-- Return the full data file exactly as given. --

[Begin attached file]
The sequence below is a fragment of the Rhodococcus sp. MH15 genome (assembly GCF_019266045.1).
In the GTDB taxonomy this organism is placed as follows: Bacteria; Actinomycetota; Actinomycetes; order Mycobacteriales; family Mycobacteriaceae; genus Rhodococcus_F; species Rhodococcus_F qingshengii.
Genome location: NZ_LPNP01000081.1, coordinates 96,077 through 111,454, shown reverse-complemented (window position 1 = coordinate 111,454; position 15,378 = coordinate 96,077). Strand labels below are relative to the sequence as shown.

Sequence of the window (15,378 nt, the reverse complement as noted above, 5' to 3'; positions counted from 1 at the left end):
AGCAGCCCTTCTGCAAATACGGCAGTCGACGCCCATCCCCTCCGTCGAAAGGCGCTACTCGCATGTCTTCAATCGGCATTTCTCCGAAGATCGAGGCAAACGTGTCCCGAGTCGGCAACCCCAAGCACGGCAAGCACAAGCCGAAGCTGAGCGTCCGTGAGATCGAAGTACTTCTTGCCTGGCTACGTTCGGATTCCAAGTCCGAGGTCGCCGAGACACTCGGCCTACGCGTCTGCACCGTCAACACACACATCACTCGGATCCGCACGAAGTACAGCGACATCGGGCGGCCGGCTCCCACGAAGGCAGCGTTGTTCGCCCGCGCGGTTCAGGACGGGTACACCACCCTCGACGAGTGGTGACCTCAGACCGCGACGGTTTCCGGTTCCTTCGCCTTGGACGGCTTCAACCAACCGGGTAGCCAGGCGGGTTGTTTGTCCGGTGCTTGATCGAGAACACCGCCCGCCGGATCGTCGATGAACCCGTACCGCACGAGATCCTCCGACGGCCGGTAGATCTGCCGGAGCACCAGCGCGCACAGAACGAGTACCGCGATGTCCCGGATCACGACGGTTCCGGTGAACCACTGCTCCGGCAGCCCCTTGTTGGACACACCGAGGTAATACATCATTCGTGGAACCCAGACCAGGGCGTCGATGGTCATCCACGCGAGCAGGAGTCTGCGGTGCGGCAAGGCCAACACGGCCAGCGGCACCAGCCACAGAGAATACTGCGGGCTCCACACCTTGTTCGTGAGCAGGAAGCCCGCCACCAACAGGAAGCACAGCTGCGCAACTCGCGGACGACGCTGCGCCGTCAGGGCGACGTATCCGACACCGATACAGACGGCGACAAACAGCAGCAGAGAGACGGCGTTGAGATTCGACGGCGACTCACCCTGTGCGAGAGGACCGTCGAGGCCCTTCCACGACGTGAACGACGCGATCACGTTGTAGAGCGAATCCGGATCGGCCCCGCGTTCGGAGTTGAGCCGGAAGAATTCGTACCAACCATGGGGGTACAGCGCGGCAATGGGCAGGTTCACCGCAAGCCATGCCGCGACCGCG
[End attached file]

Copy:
The sequence below is a fragment of the Rhodococcus sp. MH15 genome (assembly GCF_019266045.1).
In the GTDB taxonomy this organism is placed as follows: Bacteria; Actinomycetota; Actinomycetes; order Mycobacteriales; family Mycobacteriaceae; genus Rhodococcus_F; species Rhodococcus_F qingshengii.
Genome location: NZ_LPNP01000081.1, coordinates 96,077 through 111,454, shown reverse-complemented (window position 1 = coordinate 111,454; position 15,378 = coordinate 96,077). Strand labels below are relative to the sequence as shown.

Sequence of the window (15,378 nt, the reverse complement as noted above, 5' to 3'; positions counted from 1 at the left end):
AGCAGCCCTTCTGCAAATACGGCAGTCGACGCCCATCCCCTCCGTCGAAAGGCGCTACTCGCATGTCTTCAATCGGCATTTCTCCGAAGATCGAGGCAAACGTGTCCCGAGTCGGCAACCCCAAGCACGGCAAGCACAAGCCGAAGCTGAGCGTCCGTGAGATCGAAGTACTTCTTGCCTGGCTACGTTCGGATTCCAAGTCCGAGGTCGCCGAGACACTCGGCCTACGCGTCTGCACCGTCAACACACACATCACTCGGATCCGCACGAAGTACAGCGACATCGGGCGGCCGGCTCCCACGAAGGCAGCGTTGTTCGCCCGCGCGGTTCAGGACGGGTACACCACCCTCGACGAGTGGTGACCTCAGACCGCGACGGTTTCCGGTTCCTTCGCCTTGGACGGCTTCAACCAACCGGGTAGCCAGGCGGGTTGTTTGTCCGGTGCTTGATCGAGAACACCGCCCGCCGGATCGTCGATGAACCCGTACCGCACGAGATCCTCCGACGGCCGGTAGATCTGCCGGAGCACCAGCGCGCACAGAACGAGTACCGCGATGTCCCGGATCACGACGGTTCCGGTGAACCACTGCTCCGGCAGCCCCTTGTTGGACACACCGAGGTAATACATCATTCGTGGAACCCAGACCAGGGCGTCGATGGTCATCCACGCGAGCAGGAGTCTGCGGTGCGGCAAGGCCAACACGGCCAGCGGCACCAGCCACAGAGAATACTGCGGGCTCCACACCTTGTTCGTGAGCAGGAAGCCCGCCACCAACAGGAAGCACAGCTGCGCAACTCGCGGACGACGCTGCGCCGTCAGGGCGACGTATCCGACACCGATACAGACGGCGACAAACAGCAGCAGAGAGACGGCGTTGAGATTCGACGGCGACTCACCCTGTGCGAGAGGACCGTCGAGGCCCTTCCACGACGTGAACGACGCGATCACGTTGTAGAGCGAATCCGGATCGGCCCCGCGTTCGGAGTTGAGCCGGAAGAATTCGTACCAACCATGGGGGTACAGCGCGGCAATGGGCAGGTTCACCGCAAGCCATGCCGCGACCGCG